DS: From the government’s correspondences, we see that after the WB suspended the loan last year, the WB’s biggest demand was removal of the minister and two officials. The government changed portfolio of the minister and transferred the two officials. Why did it not satisfy the WB?
Ellen: This is not an accurate interpretation of our correspondence with Government. The World Bank does notand cannot–demand the removal of any public official in Bangladesh. These are purely Bangladeshi decisions.
In April, we suggested a number of measures to strengthen the integrity of the investigative process. This included temporarily excluding from public service those public officialsboth civil servants and political appointees–alleged to have engaged in corrupt behavior, for the duration of the investigation. This is global good practice for corruption investigations in order to protect public interests. Unfortunately, this is one of several measures to which Government was not able to commit, contributing to our decision to cancel the loan.
DS: The last correspondence by the government indicates that ultimately it was the government’s refusal to remove the minister in charge from cabinet that led to WB’s cancellation. Was it the biggest reason?
Ellen: The World Bank suggested that Government adopt four measures, but Government was unable to commit to two of the four. First, the Anti-Corruption Commission (ACC) was asked to form a special joint investigative and prosecutorial team to work together on the investigation and follow-up. The ACC agreed with this proposal. Second, Government accepted an alternative project implementation arrangement which gave co-financiers greater oversight over procurement processes. Third, the ACC was asked to provide information to an external panel under World Bank auspices, allowing the panel to assess the adequacy of the investigative process. Ultimately the ACC would not accept any formal relationship with the external panel to share information. Finally, Government was unwilling to exclude public officials from public service for the duration of the investigation although Bangladeshi law permits this. Unable to reach agreement on two of the four measures during a last mission to find a way forward in June, the World Bank was left with no option other than to cancel our support for the Bridge.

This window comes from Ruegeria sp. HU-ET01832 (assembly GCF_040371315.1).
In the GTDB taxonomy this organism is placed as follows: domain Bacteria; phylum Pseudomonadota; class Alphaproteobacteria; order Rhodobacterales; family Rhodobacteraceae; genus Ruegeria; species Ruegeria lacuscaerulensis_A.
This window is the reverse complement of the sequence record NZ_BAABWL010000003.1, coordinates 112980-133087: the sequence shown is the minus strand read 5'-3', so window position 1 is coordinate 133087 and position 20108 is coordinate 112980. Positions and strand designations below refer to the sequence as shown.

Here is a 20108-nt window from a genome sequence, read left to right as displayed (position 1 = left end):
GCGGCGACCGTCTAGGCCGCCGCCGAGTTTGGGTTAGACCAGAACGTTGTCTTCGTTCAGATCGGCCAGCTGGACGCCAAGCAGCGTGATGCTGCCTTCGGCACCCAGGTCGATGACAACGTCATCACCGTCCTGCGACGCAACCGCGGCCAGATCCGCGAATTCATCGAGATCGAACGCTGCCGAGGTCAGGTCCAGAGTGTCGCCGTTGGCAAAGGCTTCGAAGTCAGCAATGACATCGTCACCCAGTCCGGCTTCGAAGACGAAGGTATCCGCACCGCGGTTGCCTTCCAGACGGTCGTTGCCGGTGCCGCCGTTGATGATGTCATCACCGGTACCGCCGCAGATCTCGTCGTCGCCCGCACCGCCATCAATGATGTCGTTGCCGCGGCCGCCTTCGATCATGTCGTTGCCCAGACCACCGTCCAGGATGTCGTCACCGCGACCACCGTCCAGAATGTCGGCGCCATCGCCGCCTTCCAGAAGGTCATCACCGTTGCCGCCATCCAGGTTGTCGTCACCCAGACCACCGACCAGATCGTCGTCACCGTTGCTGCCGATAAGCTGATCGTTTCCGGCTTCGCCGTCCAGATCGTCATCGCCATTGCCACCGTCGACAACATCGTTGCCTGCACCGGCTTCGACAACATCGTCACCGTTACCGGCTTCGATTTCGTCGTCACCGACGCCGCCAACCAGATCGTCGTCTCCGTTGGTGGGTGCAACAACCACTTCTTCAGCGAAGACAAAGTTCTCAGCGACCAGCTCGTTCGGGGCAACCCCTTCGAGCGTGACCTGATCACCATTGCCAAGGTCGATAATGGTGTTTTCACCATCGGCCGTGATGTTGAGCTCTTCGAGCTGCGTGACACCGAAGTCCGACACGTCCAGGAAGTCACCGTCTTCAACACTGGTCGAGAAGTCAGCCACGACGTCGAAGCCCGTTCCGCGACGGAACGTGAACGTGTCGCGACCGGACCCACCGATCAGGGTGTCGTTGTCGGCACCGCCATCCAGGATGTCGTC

DS: The government thinks the cancellation was spearheaded by the former WB chief, for his personal opinion against the government. What is your view? Why did he cancel it on the last day of his office? Why did he not leave the matter to the next president especially when the loan effectuation date was still away?